One example of emulating a traditional art process might be reproducing a custom watercolor paint effect. In the real world, you might start with a textured paper and apply a colored background wash with a large brush. Then you might fill in details with a finer brush. Detailed edges might then be drawn with a fine black pen or pencil line. This series of different painting steps could be thought of as a watercolor paint strategy.
In the example above, the textured water color paper could be simulated by designing a background texture in the paint synthesizer. There are a number of ways to do this.
You could adjust the settings on the Background Texture parameter pane to simulate a particular paper texture. Or, try scanning a real paper texture and load that into the Background Texture as an image texture. As a different approach, build a Paint Action that applies a random brush to the canvas with a random scan pattern. You could even build a series of image processing steps that generate a textured Canvas. This Canvas could then be loaded into the current region, and used to modulate the Paint Fill.
There are a large number of factory presets that could be used to generate a blurry watercolor background wash. The brush size could then be adjusted to provide a smaller, harder edge brush. The Path Start and Path End parameters could be set so that autodrawn paths would follow the source image edges. Path length and brush size could be reduced again for more detail rendition. The paint source color could be switched to black for the fine detail edge black lines. Then, a Canvas Spread Water Preset could be chosen for a final water wash.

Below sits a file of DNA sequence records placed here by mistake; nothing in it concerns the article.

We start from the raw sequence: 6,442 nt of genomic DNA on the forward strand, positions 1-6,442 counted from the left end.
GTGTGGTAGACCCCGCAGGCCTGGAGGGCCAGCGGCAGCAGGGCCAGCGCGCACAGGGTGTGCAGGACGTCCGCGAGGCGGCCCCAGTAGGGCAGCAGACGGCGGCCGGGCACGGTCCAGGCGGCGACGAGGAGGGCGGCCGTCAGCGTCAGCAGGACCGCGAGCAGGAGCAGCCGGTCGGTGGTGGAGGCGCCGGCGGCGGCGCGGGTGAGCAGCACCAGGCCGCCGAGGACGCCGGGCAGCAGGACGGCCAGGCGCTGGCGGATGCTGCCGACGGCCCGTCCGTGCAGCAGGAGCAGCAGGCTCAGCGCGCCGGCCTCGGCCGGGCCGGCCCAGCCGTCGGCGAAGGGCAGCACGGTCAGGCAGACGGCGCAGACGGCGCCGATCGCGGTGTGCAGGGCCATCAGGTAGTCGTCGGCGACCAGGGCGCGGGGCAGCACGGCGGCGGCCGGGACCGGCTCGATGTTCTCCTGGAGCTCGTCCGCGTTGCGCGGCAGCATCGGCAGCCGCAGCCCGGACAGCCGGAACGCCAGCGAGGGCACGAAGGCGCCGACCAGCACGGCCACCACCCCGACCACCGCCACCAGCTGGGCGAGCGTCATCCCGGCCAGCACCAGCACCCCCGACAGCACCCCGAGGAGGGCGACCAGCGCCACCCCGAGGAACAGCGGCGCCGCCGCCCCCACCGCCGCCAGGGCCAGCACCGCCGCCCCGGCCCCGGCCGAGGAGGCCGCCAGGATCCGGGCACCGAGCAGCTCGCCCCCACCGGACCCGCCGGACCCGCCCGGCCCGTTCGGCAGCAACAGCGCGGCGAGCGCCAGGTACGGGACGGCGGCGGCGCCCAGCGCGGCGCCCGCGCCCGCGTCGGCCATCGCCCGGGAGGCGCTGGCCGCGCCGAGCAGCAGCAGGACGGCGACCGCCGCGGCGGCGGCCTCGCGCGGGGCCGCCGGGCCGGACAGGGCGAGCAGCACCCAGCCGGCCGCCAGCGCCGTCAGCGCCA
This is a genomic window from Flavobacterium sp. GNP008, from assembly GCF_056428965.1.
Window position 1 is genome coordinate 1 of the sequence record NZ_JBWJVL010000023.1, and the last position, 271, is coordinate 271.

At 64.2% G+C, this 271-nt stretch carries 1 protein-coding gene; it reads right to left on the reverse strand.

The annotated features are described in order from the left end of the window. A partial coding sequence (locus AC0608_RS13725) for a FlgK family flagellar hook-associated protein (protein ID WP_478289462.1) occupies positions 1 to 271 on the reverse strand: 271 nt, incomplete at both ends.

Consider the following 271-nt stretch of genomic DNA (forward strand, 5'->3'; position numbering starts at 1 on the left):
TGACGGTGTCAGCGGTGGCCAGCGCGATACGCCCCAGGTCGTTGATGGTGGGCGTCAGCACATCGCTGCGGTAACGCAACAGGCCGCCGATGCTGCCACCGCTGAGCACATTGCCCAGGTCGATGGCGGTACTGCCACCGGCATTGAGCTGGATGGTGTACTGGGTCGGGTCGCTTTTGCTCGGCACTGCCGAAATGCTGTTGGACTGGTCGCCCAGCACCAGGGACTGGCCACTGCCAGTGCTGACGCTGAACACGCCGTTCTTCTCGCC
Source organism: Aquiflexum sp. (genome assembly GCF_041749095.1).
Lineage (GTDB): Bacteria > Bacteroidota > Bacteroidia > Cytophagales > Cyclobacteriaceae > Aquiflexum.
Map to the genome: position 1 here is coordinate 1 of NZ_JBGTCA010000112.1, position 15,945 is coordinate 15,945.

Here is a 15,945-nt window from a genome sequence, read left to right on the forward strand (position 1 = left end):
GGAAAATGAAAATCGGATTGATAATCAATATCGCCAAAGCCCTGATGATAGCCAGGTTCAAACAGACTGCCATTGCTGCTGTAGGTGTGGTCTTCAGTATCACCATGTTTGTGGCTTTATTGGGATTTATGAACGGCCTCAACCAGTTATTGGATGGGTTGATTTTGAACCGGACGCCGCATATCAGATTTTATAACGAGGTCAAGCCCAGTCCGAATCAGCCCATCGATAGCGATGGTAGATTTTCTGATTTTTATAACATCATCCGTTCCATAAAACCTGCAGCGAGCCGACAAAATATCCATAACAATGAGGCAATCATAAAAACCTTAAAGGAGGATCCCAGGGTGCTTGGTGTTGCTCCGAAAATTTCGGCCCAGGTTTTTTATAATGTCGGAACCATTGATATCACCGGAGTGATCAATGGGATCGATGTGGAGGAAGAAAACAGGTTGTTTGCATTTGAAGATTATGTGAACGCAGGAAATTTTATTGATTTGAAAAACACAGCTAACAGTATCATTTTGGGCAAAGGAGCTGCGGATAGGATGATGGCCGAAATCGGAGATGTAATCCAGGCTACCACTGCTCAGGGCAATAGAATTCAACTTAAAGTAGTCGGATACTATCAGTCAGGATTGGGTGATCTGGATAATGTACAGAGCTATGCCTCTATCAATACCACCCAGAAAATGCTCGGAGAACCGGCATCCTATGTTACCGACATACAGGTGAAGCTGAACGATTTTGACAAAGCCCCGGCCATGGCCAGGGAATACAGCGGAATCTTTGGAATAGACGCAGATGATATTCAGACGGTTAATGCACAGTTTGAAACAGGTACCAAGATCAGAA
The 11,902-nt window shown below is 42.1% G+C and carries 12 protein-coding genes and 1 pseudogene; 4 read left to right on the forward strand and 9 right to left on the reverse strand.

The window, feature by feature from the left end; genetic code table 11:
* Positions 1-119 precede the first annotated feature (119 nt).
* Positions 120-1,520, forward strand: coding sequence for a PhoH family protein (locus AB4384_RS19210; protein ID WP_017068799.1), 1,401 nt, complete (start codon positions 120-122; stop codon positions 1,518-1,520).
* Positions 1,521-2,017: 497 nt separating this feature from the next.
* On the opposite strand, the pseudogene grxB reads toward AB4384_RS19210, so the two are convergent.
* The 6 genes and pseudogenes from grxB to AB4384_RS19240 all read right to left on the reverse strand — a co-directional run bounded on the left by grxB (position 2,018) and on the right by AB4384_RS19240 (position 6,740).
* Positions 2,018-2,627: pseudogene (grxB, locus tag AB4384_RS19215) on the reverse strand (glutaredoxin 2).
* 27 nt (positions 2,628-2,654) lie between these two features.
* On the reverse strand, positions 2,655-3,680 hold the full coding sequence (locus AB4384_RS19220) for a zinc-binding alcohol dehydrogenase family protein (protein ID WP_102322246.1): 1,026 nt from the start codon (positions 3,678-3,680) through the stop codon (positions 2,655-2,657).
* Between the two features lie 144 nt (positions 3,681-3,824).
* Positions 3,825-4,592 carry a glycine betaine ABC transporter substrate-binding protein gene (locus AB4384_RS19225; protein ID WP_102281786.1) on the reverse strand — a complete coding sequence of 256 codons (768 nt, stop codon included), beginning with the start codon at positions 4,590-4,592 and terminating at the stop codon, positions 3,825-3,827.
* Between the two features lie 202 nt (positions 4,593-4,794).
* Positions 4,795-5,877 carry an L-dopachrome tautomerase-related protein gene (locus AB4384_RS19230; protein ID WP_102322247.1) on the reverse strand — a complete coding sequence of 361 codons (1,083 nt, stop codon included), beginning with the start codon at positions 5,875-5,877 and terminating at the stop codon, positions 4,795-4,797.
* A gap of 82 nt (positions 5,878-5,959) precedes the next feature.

All of these individual editing decisions and subsequent paint actions could be recorded as individual paint action steps in a paint action sequence. The nice thing about recording your custom paint strategy in a PASeq is that you can save it as a preset and then use it at a later time when you want to reproduce your custom style using a new source image. Or you can auto-rotoscope a movie file using the PASeq to generate an output movie rendered with your custom technique.
In addition to developing sets of paint strategies for generating different art styles, you might also try building finishing or optimization strategies. For example, after i finish a painting or effected image there are usually a series of optimization steps i take to clean up and enhance the final image prior to saving it. Depending on the visual characteristics of the painted canvas i might use different finishing approaches. Again, the way to construct an optimization or finishing strategy is to figure out how to encapsulate a series of processing steps to get from point A to point B. For me this usually involves constructing approaches to optimizing contrast and edge rendition in the final image while possibly reducing noise or edge artifacts. I want to do this without enhancing noise or introducing noticeable artifacts into the final image. Sometimes i might add subtle lighting, texturing, or weathering effects.
I used to run my finishing strategies manually by making live edits in the various operation editors and then pressing action. But recently i've become a big fan of working with prebuilt finishing presets. Building a set of PASeqs that encapsulate your different finishing approaches and then accessing them as preset favorites can be a great time saver when working. It also provides an easy way to quickly try different potential finishing approaches on a canvas and undo any choices you are aren't happy with.
Labels: paint synthesizer, strategy